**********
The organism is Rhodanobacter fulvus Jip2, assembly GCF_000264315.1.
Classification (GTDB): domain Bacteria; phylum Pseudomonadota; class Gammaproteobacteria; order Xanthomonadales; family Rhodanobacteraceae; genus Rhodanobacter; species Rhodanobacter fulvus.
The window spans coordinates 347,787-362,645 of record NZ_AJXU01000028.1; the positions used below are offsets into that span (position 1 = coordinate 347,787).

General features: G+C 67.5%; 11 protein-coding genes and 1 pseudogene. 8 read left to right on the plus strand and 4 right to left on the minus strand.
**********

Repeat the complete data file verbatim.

The organism is Rhodanobacter fulvus Jip2, assembly GCF_000264315.1.
Classification (GTDB): domain Bacteria; phylum Pseudomonadota; class Gammaproteobacteria; order Xanthomonadales; family Rhodanobacteraceae; genus Rhodanobacter; species Rhodanobacter fulvus.
The window spans coordinates 347,787-362,645 of record NZ_AJXU01000028.1; the positions used below are offsets into that span (position 1 = coordinate 347,787).

General features: G+C 67.5%; 11 protein-coding genes and 1 pseudogene. 8 read left to right on the plus strand and 4 right to left on the minus strand.